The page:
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Blog Tags: Coal Fired Power Plant

Victory: Power Plant Defeated in Chile

seagrass meadows

Seagrass near where the power plant would have been built. © Oceana/Eduardo Sorensen 

Great news from Chile: A planned coal-fired plant, located dangerously close to several biodiverse marine habitats, was shot down by the Chilean Supreme Court on Tuesday.

Coal-powered thermoelectric power plants are notoriously dangerous to the environment. This plant was planned for the Punta Cachos area off of Chile’s northern coast, just a few kilometers from important habitats for Humboldt penguins, sea turtles, and one of Chile’s few seagrass meadows. As part of its operations, the plant would have released warm water into the ocean. This change in temperature could have affected the entire ecosystem, reducing the numbers of mollusks, crustaceans, jellyfish, algae, and sea grasses, all of which are food for the local sea turtle colony.

Despite initial approval by the local environmental commission, this power plant is opposed by the local community of Totoral and various other organizations, including Oceana. The community of Totoral fought against the plan and won a victory, getting their approval revoked, but the company appealed, bringing the case to the Supreme Court. We are pleased that, in the end, the Supreme Court sided with the community, and the oceans.

Oceana’s team in Chile has been working hard to fight against the pollution caused by plants and factories like this one, which affect the coastal ecosystems as well the safety of the local air and water. Congrats to all who helped win this victory for Chile's oceans!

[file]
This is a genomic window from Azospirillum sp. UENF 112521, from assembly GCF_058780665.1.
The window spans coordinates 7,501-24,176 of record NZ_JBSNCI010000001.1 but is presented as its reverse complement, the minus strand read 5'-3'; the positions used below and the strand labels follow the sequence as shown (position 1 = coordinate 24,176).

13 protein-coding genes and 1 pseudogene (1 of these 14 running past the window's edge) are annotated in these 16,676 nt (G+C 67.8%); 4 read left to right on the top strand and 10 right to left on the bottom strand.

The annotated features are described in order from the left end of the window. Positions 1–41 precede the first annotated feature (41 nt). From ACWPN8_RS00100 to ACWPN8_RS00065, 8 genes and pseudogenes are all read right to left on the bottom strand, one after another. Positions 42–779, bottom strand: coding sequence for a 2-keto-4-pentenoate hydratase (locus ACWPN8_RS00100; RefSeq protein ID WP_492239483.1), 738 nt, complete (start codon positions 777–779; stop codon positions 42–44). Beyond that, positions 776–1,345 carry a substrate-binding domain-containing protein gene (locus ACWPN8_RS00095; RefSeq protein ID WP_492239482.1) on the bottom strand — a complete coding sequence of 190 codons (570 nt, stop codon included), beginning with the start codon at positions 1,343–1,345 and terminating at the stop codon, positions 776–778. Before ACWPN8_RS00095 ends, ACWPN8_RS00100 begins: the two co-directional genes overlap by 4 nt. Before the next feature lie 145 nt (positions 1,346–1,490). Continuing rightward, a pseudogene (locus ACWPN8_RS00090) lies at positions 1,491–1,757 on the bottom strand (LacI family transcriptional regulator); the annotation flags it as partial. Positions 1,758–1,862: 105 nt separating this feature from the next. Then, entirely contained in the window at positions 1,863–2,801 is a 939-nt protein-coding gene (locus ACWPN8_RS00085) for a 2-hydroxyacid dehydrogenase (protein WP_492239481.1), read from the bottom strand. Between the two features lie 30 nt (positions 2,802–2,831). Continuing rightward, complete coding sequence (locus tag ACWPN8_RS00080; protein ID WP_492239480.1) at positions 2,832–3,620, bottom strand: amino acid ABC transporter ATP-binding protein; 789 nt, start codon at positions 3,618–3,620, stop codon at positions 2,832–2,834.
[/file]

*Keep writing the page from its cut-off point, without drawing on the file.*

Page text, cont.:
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Photo Slideshow: Punta de Choros

As we told you last Friday, the ecologically rich region of Punta de Choros, Chile, was recently spared from the construction of a coal-fired power plant in a dramatic decision by President Sebastian Piñera.

The announcement was the culmination of hard work by our colleagues in Chile alongside local organizations, and immense grassroots pressure from Chileans.

So what, exactly, was at stake? Humboldt penguins, sea lions and blue whales, to name a few of the creatures that call the area home. But judging from your comments on last week’s post, many of you already know how incredible this place is.

Here is further photographic evidence, enjoy:

 


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